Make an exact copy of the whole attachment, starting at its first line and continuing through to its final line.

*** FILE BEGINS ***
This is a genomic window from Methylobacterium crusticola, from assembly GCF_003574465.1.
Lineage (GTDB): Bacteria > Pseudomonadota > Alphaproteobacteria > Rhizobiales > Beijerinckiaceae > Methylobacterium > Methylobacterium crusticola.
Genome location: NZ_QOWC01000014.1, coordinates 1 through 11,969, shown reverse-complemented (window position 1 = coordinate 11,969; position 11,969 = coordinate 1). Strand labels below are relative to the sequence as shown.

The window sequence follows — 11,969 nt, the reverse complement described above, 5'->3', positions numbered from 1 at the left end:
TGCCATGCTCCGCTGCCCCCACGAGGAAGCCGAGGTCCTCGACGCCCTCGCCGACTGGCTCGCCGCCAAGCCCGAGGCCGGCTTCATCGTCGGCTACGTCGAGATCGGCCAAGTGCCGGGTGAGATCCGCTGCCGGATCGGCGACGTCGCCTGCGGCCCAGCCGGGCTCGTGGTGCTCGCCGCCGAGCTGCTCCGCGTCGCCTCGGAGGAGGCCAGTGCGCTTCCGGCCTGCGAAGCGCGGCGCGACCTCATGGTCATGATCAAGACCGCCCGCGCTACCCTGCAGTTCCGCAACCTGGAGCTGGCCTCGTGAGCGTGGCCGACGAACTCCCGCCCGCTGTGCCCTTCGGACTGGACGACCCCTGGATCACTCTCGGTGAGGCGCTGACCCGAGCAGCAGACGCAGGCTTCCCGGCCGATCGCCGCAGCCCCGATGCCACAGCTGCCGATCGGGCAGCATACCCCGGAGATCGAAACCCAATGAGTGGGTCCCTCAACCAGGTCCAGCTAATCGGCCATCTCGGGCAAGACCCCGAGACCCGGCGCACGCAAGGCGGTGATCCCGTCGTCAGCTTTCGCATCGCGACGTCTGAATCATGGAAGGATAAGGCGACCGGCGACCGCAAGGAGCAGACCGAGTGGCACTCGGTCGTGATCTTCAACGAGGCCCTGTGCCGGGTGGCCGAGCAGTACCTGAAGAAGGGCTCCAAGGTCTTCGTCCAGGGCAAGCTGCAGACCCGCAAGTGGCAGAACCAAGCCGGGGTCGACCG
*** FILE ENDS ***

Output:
This is a genomic window from Methylobacterium crusticola, from assembly GCF_003574465.1.
Lineage (GTDB): Bacteria > Pseudomonadota > Alphaproteobacteria > Rhizobiales > Beijerinckiaceae > Methylobacterium > Methylobacterium crusticola.
Genome location: NZ_QOWC01000014.1, coordinates 1 through 11,969, shown reverse-complemented (window position 1 = coordinate 11,969; position 11,969 = coordinate 1). Strand labels below are relative to the sequence as shown.

The window sequence follows — 11,969 nt, the reverse complement described above, 5'->3', positions numbered from 1 at the left end:
TGCCATGCTCCGCTGCCCCCACGAGGAAGCCGAGGTCCTCGACGCCCTCGCCGACTGGCTCGCCGCCAAGCCCGAGGCCGGCTTCATCGTCGGCTACGTCGAGATCGGCCAAGTGCCGGGTGAGATCCGCTGCCGGATCGGCGACGTCGCCTGCGGCCCAGCCGGGCTCGTGGTGCTCGCCGCCGAGCTGCTCCGCGTCGCCTCGGAGGAGGCCAGTGCGCTTCCGGCCTGCGAAGCGCGGCGCGACCTCATGGTCATGATCAAGACCGCCCGCGCTACCCTGCAGTTCCGCAACCTGGAGCTGGCCTCGTGAGCGTGGCCGACGAACTCCCGCCCGCTGTGCCCTTCGGACTGGACGACCCCTGGATCACTCTCGGTGAGGCGCTGACCCGAGCAGCAGACGCAGGCTTCCCGGCCGATCGCCGCAGCCCCGATGCCACAGCTGCCGATCGGGCAGCATACCCCGGAGATCGAAACCCAATGAGTGGGTCCCTCAACCAGGTCCAGCTAATCGGCCATCTCGGGCAAGACCCCGAGACCCGGCGCACGCAAGGCGGTGATCCCGTCGTCAGCTTTCGCATCGCGACGTCTGAATCATGGAAGGATAAGGCGACCGGCGACCGCAAGGAGCAGACCGAGTGGCACTCGGTCGTGATCTTCAACGAGGCCCTGTGCCGGGTGGCCGAGCAGTACCTGAAGAAGGGCTCCAAGGTCTTCGTCCAGGGCAAGCTGCAGACCCGCAAGTGGCAGAACCAAGCCGGGGTCGACCG